Research Highlights: Molecular Clock of Mycobacterium Tuberculosis

Mycobacterium tuberculosis is an acid fast, nonmotile, obligate anaerobe. These bacilli range in size from 2-4 µm and have an incredibly slow generation time of 15 to 20 hours. The genus of Mycobacterium is defined by the mycolic acids and waxes, which makes the bacterium resistant to many bactericidal agents. For this reason, the tuberculosis disease can be easily spread due to the difficulty of killing the bacteria. Mycobacterium tuberculosis is very diverse and provides different geographic areas with different disease symptoms.
  • Molecular clock is a measure of evolutionary change over time at the molecular level that is based on the theory that specific DNA sequences or the proteins they encode spontaneously mutate at constant rates and that is used chiefly for estimating how long ago two related organisms diverged from a common ancestor.
  • The molecular clock and its phylogenetic applications to genomic data have changed how we study and understand one of the major human pathogens, Mycobacterium tuberculosis (MTB), the etiologic agent of tuberculosis.
  • Genome sequences of MTB strains sampled at different times are increasingly used to infer when a particular outbreak begun, when a drug-resistant clone appeared and expanded, or when a strain was introduced into a specific region.
  • Despite the growing importance of the molecular clock in tuberculosis research, there is a lack of consensus as to whether MTB displays a clocklike behavior and about its rate of evolution.
  • Here we performed a systematic study of the molecular clock of MTB on a large genomic data set (6,285 strains), covering different epidemiological settings and most of the known global diversity.
  • We found that sampling times below 15–20 years were often insufficient to calibrate the clock of MTB.
  • For data sets where such calibration was possible, we obtained a clock rate between 1×10-8 and 5×10-7 nucleotide changes per-site-per-year (0.04–2.2 SNPs per-genome-per-year), with substantial differences between clades.
  • These estimates were not strongly dependent on the time of the calibration points as they changed only marginally when we used epidemiological isolates (sampled in the last 40 years) or three ancient DNA samples (about 1,000 years old) to calibrate the tree.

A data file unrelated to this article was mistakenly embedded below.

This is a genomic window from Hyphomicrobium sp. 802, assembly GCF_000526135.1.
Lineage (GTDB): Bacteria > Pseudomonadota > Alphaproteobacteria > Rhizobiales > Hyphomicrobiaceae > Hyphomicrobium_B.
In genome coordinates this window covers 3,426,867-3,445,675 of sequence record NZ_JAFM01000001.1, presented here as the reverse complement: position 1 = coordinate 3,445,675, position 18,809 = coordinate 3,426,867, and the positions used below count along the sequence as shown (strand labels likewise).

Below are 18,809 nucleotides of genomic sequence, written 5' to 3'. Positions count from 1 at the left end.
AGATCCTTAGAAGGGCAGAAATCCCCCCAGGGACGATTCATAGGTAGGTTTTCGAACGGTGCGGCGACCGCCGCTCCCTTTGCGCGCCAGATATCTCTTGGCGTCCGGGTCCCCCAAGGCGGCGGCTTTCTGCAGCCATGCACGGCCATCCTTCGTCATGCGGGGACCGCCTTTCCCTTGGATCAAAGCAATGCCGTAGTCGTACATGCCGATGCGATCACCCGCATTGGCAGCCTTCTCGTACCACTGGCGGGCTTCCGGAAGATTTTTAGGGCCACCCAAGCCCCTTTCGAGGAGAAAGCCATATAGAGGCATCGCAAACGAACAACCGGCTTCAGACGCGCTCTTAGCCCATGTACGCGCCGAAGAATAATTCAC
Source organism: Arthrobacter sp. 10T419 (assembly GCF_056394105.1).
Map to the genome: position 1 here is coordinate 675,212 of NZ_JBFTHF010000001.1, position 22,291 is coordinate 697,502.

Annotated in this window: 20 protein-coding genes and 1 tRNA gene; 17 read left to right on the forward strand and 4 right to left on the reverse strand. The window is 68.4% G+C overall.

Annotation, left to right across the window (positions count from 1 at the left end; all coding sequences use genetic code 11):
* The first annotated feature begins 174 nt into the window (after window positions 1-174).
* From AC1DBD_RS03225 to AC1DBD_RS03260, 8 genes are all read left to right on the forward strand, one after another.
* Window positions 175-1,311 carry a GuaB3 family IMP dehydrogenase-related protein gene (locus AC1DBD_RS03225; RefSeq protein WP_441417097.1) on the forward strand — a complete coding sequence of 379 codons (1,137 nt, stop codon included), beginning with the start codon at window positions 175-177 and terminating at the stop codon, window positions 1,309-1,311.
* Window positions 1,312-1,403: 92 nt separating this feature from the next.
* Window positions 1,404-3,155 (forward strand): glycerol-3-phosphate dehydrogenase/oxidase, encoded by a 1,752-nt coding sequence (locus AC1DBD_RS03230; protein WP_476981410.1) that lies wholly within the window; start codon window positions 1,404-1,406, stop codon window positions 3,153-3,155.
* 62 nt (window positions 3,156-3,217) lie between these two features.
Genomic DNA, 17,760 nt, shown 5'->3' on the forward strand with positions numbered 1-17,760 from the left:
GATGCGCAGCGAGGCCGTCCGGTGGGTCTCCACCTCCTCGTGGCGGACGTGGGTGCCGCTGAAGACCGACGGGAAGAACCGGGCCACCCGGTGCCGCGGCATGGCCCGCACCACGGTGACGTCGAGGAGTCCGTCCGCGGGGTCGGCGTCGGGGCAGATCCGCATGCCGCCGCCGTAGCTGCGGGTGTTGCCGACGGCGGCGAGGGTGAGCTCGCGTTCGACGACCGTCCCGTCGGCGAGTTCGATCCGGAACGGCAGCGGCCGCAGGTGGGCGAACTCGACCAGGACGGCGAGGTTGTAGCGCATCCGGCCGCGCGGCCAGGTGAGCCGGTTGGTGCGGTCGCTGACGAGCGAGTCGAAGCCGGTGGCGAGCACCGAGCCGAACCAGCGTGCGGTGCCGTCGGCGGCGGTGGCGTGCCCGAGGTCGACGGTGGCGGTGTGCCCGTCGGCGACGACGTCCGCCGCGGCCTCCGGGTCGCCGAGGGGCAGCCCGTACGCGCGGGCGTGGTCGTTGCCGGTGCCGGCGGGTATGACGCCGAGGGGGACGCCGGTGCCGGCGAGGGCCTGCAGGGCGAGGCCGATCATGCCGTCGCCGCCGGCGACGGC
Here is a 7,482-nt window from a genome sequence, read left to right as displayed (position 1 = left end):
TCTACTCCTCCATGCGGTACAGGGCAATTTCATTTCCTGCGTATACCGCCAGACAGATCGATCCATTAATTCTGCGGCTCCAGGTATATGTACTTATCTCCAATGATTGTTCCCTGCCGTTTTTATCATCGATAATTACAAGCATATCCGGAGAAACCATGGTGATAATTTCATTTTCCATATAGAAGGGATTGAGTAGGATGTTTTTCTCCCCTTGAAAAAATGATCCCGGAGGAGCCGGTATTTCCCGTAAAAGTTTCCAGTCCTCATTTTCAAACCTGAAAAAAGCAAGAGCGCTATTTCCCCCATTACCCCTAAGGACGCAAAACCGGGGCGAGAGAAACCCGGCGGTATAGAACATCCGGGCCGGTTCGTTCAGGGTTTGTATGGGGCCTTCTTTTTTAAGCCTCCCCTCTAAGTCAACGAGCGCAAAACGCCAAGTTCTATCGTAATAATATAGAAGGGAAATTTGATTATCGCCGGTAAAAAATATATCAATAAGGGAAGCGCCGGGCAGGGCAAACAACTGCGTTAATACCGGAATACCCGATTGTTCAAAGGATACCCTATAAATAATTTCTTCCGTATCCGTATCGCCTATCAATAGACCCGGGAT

• Additionally, the uncertainty and the discrepancies in the results of different methods were sometimes large, highlighting the importance of using different methods, and of considering carefully their assumptions and limitations.

One of the major recent advancements in evolutionary biology is the development of statistical methods to infer the past evolutionary history of species and populations with genomic data. In the last five years, many researchers have used the molecular clock (i.e. the observation that genomes accumulate mutations at an approximately constant pace) to study the evolution and epidemiology of Mycobacterium tuberculosis, a bacterial pathogen that causes tuberculosis and is responsible for 1.6 million human deaths ever year. Applications of the molecular clock are used to understand when tuberculosis emerged as a pathogen, the evolution of drug resistance, how different strains transmit and spread across the world and how MTB populations are affected by control programs. Here, we performed a systematic analysis of the molecular clock of MTB, analyzing several whole genome sequence data sets with the same set of methodologies. We characterized the rate of molecular evolution (the pace of the clock), and its variation between different MTB populations and lineages. Our results provide an important guideline for future analyses of tuberculosis and other organisms.



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